[RPG] How to reasonably prevent Manual of Bodily Health abuse?


I'm running D&D 5e. My players have recently come into possession of a Manual of Bodily Health. The very first thing they thought of was how to abuse it. They are planning on reading it and then burying it in the Feywild. The time dilation in my world means that every day in the material plane is years upon years of time in the Feywild. Rather than having them stack their Constitution bonuses infinitely, how can I reasonably limit this?

The description of the item is as follows:

This book contains health and diet tips, and its words are charged with magic. If you spend 48 hours over a period of 6 days or fewer studying the book's contents and practicing its guidelines, your Constitution score increases by 2, as does your maximum for that score. The manual then loses its magic, but regains it in a century.

The Feywild has been a realm where time flows differently. I used the example of taking a couple of minutes between entering the Feywild has been a total of 2 weeks of waiting inside of the Feywild for the rest of the party to join.

This manual was an item they rolled on a magic item table, and therefore something I hadn't properly planned for. Considering its already very powerful effects, I'm worried about the players following through with their idea of "Let's bury it in the Feywild and use it over and over again! I bet this is something the DM didn't think about!"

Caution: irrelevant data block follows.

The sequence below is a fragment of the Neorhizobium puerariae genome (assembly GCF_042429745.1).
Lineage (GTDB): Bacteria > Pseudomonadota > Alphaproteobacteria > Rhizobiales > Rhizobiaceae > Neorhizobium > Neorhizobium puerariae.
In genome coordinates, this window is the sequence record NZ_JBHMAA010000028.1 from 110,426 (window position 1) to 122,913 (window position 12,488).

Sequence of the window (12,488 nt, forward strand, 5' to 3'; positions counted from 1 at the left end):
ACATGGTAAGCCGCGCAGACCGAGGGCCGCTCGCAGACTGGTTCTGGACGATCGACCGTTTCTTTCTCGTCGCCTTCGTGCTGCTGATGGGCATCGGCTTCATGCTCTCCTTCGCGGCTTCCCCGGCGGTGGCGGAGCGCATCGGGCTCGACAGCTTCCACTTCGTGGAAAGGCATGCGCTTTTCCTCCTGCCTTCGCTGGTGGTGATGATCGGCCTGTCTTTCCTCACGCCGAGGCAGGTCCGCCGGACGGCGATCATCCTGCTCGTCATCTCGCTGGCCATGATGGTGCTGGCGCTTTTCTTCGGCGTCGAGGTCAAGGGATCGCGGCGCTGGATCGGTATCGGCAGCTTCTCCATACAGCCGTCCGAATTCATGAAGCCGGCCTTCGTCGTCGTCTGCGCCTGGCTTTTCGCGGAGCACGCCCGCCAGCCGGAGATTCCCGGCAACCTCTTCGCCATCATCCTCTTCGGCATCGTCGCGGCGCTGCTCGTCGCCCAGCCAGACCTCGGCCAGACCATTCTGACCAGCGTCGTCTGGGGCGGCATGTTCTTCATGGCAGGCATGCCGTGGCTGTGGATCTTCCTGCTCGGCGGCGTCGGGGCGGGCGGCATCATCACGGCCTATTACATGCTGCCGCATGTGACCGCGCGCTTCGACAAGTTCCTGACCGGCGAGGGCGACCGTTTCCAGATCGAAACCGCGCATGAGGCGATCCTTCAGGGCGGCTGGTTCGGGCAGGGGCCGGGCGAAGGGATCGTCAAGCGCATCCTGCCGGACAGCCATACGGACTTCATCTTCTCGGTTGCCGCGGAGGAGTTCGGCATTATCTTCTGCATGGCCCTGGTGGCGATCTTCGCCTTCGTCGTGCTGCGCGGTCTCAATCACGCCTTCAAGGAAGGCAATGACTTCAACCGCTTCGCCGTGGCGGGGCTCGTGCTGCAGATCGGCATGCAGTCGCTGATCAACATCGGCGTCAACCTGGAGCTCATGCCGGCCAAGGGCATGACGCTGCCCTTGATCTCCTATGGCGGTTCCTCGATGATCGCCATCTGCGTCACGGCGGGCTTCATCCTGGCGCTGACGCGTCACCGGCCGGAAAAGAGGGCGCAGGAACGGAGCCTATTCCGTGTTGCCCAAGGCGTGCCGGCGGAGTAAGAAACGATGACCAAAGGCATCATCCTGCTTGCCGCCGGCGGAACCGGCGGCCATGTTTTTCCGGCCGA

Best Answer

The Feywild is a living place too and 100 years is a long time.

Your party is burying the manual of bodily health in the Feywild with only the hope that in 100 years within the Feywild that nothing finds it and takes the book for itself. This is quite unlikely to put it mildly. The next time they comeback to get it, the book has been taken. Maybe something watched them bury it 100 years ago and has long since scarpered or the book has been uncovered by the ravages of time or by mere chance.

In the modern world we see objects and ruins unearthed by dumb luck all the time. It's not unfair for you to maintain the balance of the game.

If this feels cheap to you, then the alternative is to up the pace of your adventures so that the party simply doesn't have time to keep reading the book. Adventures on a tight deadline that forces your party to move fast can stop them from feeling comfortable from reading.

However, you need to be willing to enforce consequences on this route if a player calls your bluff and this option can only hold up for so long as you can keep placing tight deadlines that the party will prioritise over reading the book.